Strain What is it?
A strain to the muscle or muscle tendon is the equivalent of a sprain to ligaments. A muscle strain occurs when muscle fibers cannot cope with the demands placed upon them by exercise overload leading to tearing of the fibers. It is a contraction-induced injury in which muscle fibers tear due to extensive mechanical stress. This mostly occurs as result of a powerful eccentric contraction or overstretching of the muscle. Therefore, it is typical for non-contact sports with dynamic characteristics such as sprinting, jumping.
Strains are categorized into 3 grades of severity
- Grade I (mild) strains affect only a limited number of fibers in the muscle. There is no decrease in strength and there is fully active and passive range of motion. Pain and tenderness are often delayed to the next day.
- Grade II (moderate) strains have nearly half of muscle fibers torn. Acute and significant pain is accompanied by swelling and a minor decrease in muscle strength
- Grade III (severe) strains represent complete rupture of the muscle. This means either the tendon is separated from the muscle belly or the muscle belly is actually torn in 2 parts. Severe swelling and pain and a complete loss of function are characteristic for this type of strain.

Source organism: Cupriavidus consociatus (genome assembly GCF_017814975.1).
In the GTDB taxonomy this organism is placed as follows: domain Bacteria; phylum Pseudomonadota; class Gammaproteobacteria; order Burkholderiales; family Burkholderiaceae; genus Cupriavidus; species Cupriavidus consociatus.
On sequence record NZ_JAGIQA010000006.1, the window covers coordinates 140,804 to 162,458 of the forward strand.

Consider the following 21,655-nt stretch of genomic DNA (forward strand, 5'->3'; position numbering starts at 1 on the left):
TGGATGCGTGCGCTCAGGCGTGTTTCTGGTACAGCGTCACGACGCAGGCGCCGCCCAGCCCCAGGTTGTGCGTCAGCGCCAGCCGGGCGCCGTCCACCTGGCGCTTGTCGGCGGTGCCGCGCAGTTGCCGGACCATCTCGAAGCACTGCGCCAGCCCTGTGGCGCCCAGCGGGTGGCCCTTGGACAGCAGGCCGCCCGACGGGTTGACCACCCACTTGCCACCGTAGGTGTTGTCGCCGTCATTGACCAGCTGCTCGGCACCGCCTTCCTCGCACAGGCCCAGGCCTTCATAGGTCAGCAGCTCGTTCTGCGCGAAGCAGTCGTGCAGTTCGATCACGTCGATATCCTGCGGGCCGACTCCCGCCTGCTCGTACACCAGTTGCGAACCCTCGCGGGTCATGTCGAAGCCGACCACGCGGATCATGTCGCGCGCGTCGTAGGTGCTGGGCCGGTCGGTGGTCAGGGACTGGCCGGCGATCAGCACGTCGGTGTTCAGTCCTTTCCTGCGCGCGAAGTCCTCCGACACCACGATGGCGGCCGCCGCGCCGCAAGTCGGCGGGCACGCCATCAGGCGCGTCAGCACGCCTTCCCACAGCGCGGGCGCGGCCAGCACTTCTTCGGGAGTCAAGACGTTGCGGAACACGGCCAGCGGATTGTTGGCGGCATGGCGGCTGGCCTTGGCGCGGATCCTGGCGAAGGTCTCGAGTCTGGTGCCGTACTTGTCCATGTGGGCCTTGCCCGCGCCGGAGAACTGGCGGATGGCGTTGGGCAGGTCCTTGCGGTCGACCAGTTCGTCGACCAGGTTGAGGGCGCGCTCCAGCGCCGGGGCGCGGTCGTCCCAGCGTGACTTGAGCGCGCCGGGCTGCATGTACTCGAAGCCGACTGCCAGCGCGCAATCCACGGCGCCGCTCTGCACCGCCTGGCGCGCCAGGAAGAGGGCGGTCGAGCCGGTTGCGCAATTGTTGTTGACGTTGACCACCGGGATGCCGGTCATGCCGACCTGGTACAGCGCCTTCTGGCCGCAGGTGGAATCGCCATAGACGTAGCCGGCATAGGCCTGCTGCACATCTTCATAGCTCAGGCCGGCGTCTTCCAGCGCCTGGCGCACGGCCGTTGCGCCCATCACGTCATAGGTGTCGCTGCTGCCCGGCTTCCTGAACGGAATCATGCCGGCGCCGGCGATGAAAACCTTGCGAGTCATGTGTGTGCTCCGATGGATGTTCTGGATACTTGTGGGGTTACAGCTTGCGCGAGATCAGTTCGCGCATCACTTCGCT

What are the causes?
A strain is caused by twisting or pulling a muscle or tendon. Strains can be acute or chronic. An acute strain is caused by trauma or an injury such as a blow to the body; it can also be caused by improperly lifting heavy objects or over-stressing the muscles. Chronic strains are usually the result of overuse–prolonged, repetitive movement of the muscles and tendons. Two common sites for a strain are the lower back and the hamstring muscle (located in the back of the thigh). Contact sports such as soccer, football, hockey, boxing, and wrestling put people at risk for strains. Gymnastics, tennis, rowing, golf, and other sports that require extensive gripping can increase the risk of hand and forearm strains. Elbow strains sometimes occur in people who participate in racquet sports, throwing, and contact sports.
How can physiotherapy help?
Physiotherapy is one of the first lines in the management of the strain. The application of ice with the aim to reduce the inflammation is the goal as a first step in the management of the strain. Compression with a bandage is another technique which can assist in both providing support and reducing inflammation in the initial stages.
Physiotherapy management includes first aid to minimize bleeding and swelling (RICE), electrotherapy modalities (e.g. Ultrasound) to promote efficient scar formation, Massage, stretching and strengthening (in the end stages of healing).
Consideration of exercise programme
The exercises are contraindicated in the first stage. As part of the physiotherapist management, the massage can be applied to patients affected by strain. Sometimes is going to be necessary a surgical management. The exercises after the acute phase are going to be indicated a relation with the localization, the specific diagnosis, and the cause.
For example, in the case of neck strain, some exercises are
- Neck rotation
- Neck stretches
- forward neck flexion
- Lateral (side) bend strengthening
- Forward bend strengthening
- Neutral position strengthening
- Chin Tuck